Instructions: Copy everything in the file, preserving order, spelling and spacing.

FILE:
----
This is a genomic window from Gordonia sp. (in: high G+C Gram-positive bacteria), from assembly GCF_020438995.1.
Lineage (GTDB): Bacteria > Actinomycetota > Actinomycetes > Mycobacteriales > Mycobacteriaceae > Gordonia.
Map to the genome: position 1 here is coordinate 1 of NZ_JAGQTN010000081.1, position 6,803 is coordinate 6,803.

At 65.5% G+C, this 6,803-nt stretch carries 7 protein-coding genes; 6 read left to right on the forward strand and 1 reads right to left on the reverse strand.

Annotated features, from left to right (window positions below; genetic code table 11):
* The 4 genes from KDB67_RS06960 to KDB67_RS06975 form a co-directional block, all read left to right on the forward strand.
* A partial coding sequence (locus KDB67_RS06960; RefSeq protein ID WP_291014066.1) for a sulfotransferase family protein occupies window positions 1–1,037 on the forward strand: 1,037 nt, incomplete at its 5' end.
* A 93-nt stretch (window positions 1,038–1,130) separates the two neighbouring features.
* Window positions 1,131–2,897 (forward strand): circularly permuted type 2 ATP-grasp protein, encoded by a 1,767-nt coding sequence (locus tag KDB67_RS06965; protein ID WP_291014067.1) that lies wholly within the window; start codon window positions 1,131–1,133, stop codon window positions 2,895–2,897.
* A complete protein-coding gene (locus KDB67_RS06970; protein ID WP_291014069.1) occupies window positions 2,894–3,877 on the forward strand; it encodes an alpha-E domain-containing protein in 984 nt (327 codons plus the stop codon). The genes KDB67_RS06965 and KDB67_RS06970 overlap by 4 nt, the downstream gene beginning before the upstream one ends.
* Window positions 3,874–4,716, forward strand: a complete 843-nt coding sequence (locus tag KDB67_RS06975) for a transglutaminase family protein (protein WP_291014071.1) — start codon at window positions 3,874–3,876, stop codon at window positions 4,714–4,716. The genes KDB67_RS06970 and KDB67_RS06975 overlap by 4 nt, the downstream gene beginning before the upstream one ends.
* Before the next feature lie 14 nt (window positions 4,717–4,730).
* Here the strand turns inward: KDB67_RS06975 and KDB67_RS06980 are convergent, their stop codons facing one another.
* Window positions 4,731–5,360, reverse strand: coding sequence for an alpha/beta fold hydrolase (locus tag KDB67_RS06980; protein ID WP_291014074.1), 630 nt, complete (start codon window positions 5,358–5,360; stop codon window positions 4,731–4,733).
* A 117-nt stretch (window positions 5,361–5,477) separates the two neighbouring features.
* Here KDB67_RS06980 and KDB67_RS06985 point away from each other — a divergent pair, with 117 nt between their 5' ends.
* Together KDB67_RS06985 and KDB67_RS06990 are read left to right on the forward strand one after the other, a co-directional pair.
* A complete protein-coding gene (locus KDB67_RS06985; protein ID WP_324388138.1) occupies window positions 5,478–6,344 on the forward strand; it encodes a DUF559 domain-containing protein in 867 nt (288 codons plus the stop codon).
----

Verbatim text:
This is a genomic window from Gordonia sp. (in: high G+C Gram-positive bacteria), from assembly GCF_020438995.1.
Lineage (GTDB): Bacteria > Actinomycetota > Actinomycetes > Mycobacteriales > Mycobacteriaceae > Gordonia.
Map to the genome: position 1 here is coordinate 1 of NZ_JAGQTN010000081.1, position 6,803 is coordinate 6,803.

At 65.5% G+C, this 6,803-nt stretch carries 7 protein-coding genes; 6 read left to right on the forward strand and 1 reads right to left on the reverse strand.

Annotated features, from left to right (window positions below; genetic code table 11):
* The 4 genes from KDB67_RS06960 to KDB67_RS06975 form a co-directional block, all read left to right on the forward strand.
* A partial coding sequence (locus KDB67_RS06960; RefSeq protein ID WP_291014066.1) for a sulfotransferase family protein occupies window positions 1–1,037 on the forward strand: 1,037 nt, incomplete at its 5' end.
* A 93-nt stretch (window positions 1,038–1,130) separates the two neighbouring features.
* Window positions 1,131–2,897 (forward strand): circularly permuted type 2 ATP-grasp protein, encoded by a 1,767-nt coding sequence (locus tag KDB67_RS06965; protein ID WP_291014067.1) that lies wholly within the window; start codon window positions 1,131–1,133, stop codon window positions 2,895–2,897.
* A complete protein-coding gene (locus KDB67_RS06970; protein ID WP_291014069.1) occupies window positions 2,894–3,877 on the forward strand; it encodes an alpha-E domain-containing protein in 984 nt (327 codons plus the stop codon). The genes KDB67_RS06965 and KDB67_RS06970 overlap by 4 nt, the downstream gene beginning before the upstream one ends.
* Window positions 3,874–4,716, forward strand: a complete 843-nt coding sequence (locus tag KDB67_RS06975) for a transglutaminase family protein (protein WP_291014071.1) — start codon at window positions 3,874–3,876, stop codon at window positions 4,714–4,716. The genes KDB67_RS06970 and KDB67_RS06975 overlap by 4 nt, the downstream gene beginning before the upstream one ends.
* Before the next feature lie 14 nt (window positions 4,717–4,730).
* Here the strand turns inward: KDB67_RS06975 and KDB67_RS06980 are convergent, their stop codons facing one another.
* Window positions 4,731–5,360, reverse strand: coding sequence for an alpha/beta fold hydrolase (locus tag KDB67_RS06980; protein ID WP_291014074.1), 630 nt, complete (start codon window positions 5,358–5,360; stop codon window positions 4,731–4,733).
* A 117-nt stretch (window positions 5,361–5,477) separates the two neighbouring features.
* Here KDB67_RS06980 and KDB67_RS06985 point away from each other — a divergent pair, with 117 nt between their 5' ends.
* Together KDB67_RS06985 and KDB67_RS06990 are read left to right on the forward strand one after the other, a co-directional pair.
* A complete protein-coding gene (locus KDB67_RS06985; protein ID WP_324388138.1) occupies window positions 5,478–6,344 on the forward strand; it encodes a DUF559 domain-containing protein in 867 nt (288 codons plus the stop codon).